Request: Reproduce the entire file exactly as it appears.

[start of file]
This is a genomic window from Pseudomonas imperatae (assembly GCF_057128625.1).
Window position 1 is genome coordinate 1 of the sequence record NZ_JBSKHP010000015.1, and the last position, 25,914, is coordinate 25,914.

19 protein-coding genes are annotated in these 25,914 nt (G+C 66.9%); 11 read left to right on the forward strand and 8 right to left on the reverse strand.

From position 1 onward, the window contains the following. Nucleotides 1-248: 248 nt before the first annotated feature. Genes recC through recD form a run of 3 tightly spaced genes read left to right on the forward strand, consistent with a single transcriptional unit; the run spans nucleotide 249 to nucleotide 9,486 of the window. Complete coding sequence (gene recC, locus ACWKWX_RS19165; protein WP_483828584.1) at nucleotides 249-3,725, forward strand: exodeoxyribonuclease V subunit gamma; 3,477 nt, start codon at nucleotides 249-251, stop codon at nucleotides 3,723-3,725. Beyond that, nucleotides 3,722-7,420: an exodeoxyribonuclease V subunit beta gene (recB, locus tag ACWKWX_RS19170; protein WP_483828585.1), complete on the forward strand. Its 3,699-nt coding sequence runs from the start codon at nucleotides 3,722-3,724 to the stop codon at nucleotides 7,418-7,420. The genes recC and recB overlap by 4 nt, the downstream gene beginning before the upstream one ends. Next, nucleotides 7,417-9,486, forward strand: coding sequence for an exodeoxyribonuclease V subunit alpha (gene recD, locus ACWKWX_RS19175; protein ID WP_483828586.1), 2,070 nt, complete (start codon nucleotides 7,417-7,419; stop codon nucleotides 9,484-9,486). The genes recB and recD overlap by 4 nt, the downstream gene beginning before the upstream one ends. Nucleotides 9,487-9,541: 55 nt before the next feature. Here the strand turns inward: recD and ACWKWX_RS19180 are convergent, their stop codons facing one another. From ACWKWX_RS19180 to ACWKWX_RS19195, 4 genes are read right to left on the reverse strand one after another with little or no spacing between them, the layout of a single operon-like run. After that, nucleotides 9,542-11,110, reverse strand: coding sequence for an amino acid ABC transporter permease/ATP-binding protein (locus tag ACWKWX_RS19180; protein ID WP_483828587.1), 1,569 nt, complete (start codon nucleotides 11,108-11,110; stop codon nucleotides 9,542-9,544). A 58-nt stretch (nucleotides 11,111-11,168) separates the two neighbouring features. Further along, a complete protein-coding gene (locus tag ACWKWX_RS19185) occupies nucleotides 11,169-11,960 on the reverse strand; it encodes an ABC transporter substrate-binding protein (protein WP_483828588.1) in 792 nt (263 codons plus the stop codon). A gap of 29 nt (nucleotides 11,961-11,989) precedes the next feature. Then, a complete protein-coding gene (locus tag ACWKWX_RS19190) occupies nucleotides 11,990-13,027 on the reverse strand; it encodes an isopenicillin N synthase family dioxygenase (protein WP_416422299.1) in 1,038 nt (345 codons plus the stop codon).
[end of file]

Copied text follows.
This is a genomic window from Pseudomonas imperatae (assembly GCF_057128625.1).
Window position 1 is genome coordinate 1 of the sequence record NZ_JBSKHP010000015.1, and the last position, 25,914, is coordinate 25,914.

19 protein-coding genes are annotated in these 25,914 nt (G+C 66.9%); 11 read left to right on the forward strand and 8 right to left on the reverse strand.

From position 1 onward, the window contains the following. Nucleotides 1-248: 248 nt before the first annotated feature. Genes recC through recD form a run of 3 tightly spaced genes read left to right on the forward strand, consistent with a single transcriptional unit; the run spans nucleotide 249 to nucleotide 9,486 of the window. Complete coding sequence (gene recC, locus ACWKWX_RS19165; protein WP_483828584.1) at nucleotides 249-3,725, forward strand: exodeoxyribonuclease V subunit gamma; 3,477 nt, start codon at nucleotides 249-251, stop codon at nucleotides 3,723-3,725. Beyond that, nucleotides 3,722-7,420: an exodeoxyribonuclease V subunit beta gene (recB, locus tag ACWKWX_RS19170; protein WP_483828585.1), complete on the forward strand. Its 3,699-nt coding sequence runs from the start codon at nucleotides 3,722-3,724 to the stop codon at nucleotides 7,418-7,420. The genes recC and recB overlap by 4 nt, the downstream gene beginning before the upstream one ends. Next, nucleotides 7,417-9,486, forward strand: coding sequence for an exodeoxyribonuclease V subunit alpha (gene recD, locus ACWKWX_RS19175; protein ID WP_483828586.1), 2,070 nt, complete (start codon nucleotides 7,417-7,419; stop codon nucleotides 9,484-9,486). The genes recB and recD overlap by 4 nt, the downstream gene beginning before the upstream one ends. Nucleotides 9,487-9,541: 55 nt before the next feature. Here the strand turns inward: recD and ACWKWX_RS19180 are convergent, their stop codons facing one another. From ACWKWX_RS19180 to ACWKWX_RS19195, 4 genes are read right to left on the reverse strand one after another with little or no spacing between them, the layout of a single operon-like run. After that, nucleotides 9,542-11,110, reverse strand: coding sequence for an amino acid ABC transporter permease/ATP-binding protein (locus tag ACWKWX_RS19180; protein ID WP_483828587.1), 1,569 nt, complete (start codon nucleotides 11,108-11,110; stop codon nucleotides 9,542-9,544). A 58-nt stretch (nucleotides 11,111-11,168) separates the two neighbouring features. Further along, a complete protein-coding gene (locus tag ACWKWX_RS19185) occupies nucleotides 11,169-11,960 on the reverse strand; it encodes an ABC transporter substrate-binding protein (protein WP_483828588.1) in 792 nt (263 codons plus the stop codon). A gap of 29 nt (nucleotides 11,961-11,989) precedes the next feature. Then, a complete protein-coding gene (locus tag ACWKWX_RS19190) occupies nucleotides 11,990-13,027 on the reverse strand; it encodes an isopenicillin N synthase family dioxygenase (protein WP_416422299.1) in 1,038 nt (345 codons plus the stop codon).